For example, in the above query, suppose NationId’s 19, 37, 42, and 59 meet the criteria Country beginning with Z. The optimizer would next look at the Customers table histogram on NationId for these values to estimate rows after the join. If the situation warrants, the next level could be examined as well.
It could be argued that the query optimizer should not execute the query to determine the plan, but why follow that principle if the cost of query optimization is excessively high (several seconds) in relation to relatively minor effort to make a more extensive reconnaissance (of tens or hundreds of milli-seconds)? Especially considering that the reliability of row estimates becomes progressively worse after each join or other operation beyond the original source?
This technique should probably be used when there are tables with search arguments joining to tables on columns with highly skewed distribution. The first implementation might be activated only be a query hint until some maturity is achieved, followed by greater use.
Presumably there might be a cost threshold as well. I would prefer not to tie it with parallelism. Of course, given the nature of modern systems, it really is time for the cost threshold for parallelism and max degree of parallelism to have graduated controls, instead of the single setting on-off.
Side note 1
OK, now forget what I said at the beginning and I will gripe about SQL Server default statistics. It has been discussed else where that SQL Server uses random page samples and not random row samples, as this is a much less expensive way to collect data. It does use an index for which the column is not a lead key if available, to improve randomness. Still, I have notice a severe sensitivity to sampling percentage in cases where the column value is correlated with (page) storage location.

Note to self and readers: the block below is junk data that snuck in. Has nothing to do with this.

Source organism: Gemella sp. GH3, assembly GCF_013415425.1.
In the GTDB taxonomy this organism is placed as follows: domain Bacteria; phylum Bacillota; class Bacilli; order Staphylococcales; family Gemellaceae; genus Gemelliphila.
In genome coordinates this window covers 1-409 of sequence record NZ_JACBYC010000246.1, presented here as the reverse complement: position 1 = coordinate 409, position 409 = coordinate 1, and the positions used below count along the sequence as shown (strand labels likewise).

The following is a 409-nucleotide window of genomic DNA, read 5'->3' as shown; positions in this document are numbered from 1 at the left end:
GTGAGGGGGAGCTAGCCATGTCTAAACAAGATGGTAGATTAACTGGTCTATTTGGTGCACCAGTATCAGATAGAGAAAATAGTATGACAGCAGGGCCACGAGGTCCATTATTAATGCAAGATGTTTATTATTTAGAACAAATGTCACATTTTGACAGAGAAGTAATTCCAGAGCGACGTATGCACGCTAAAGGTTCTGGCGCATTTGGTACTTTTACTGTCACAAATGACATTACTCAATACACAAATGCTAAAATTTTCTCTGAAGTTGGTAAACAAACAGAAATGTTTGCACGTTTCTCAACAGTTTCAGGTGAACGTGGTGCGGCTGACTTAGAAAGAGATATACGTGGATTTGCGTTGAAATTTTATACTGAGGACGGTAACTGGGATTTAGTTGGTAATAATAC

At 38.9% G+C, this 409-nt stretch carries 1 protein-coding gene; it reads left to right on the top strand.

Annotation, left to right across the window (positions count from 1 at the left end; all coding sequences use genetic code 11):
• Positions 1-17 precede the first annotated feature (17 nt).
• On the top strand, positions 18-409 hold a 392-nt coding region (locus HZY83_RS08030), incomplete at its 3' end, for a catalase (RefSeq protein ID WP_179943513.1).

So I suggest that as the page sampling is in progress, a count of new values found in each successive page sampled versus existing values be kept. If the number of new values found falls off sharply, then most distinct values have probably been found, and the interpretation of the existing sample is that its distribution should be scaled by ratio of total rows to the rows sampled. If almost of the values in the last few pages sampled are new (not previously found), then the interpretation should be that the number of distinct values should be scaled by the total to sample ratio. And some blend when there is an intermediate number of new values versus previously found values in each successive page.
The query optimization/plan compile process is single threaded.
The modern microprocessor might be 3GHz, so a 10 sec compile is 30 Billion cpu-cycles.
And I have seen compiles run more than 100 sec? One query even broke SQL Server, of course that was a set of deeply nested, repeating CTE's that should have been PIVOT/UNPIVOT.
So why the principle of optimizing based on unreliable estimates when an index seek is a mere 10 micro-sec? Presumably the key column statistics have already been decoded.
It would be nice to have a more powerful query optimizer,
but there is a method for writing SQL to get a specific execution plan,
Of course the other element in this is known what the correct execution plan is.
This involves not what the query optimizer uses for cost model,
but what the true cost model is.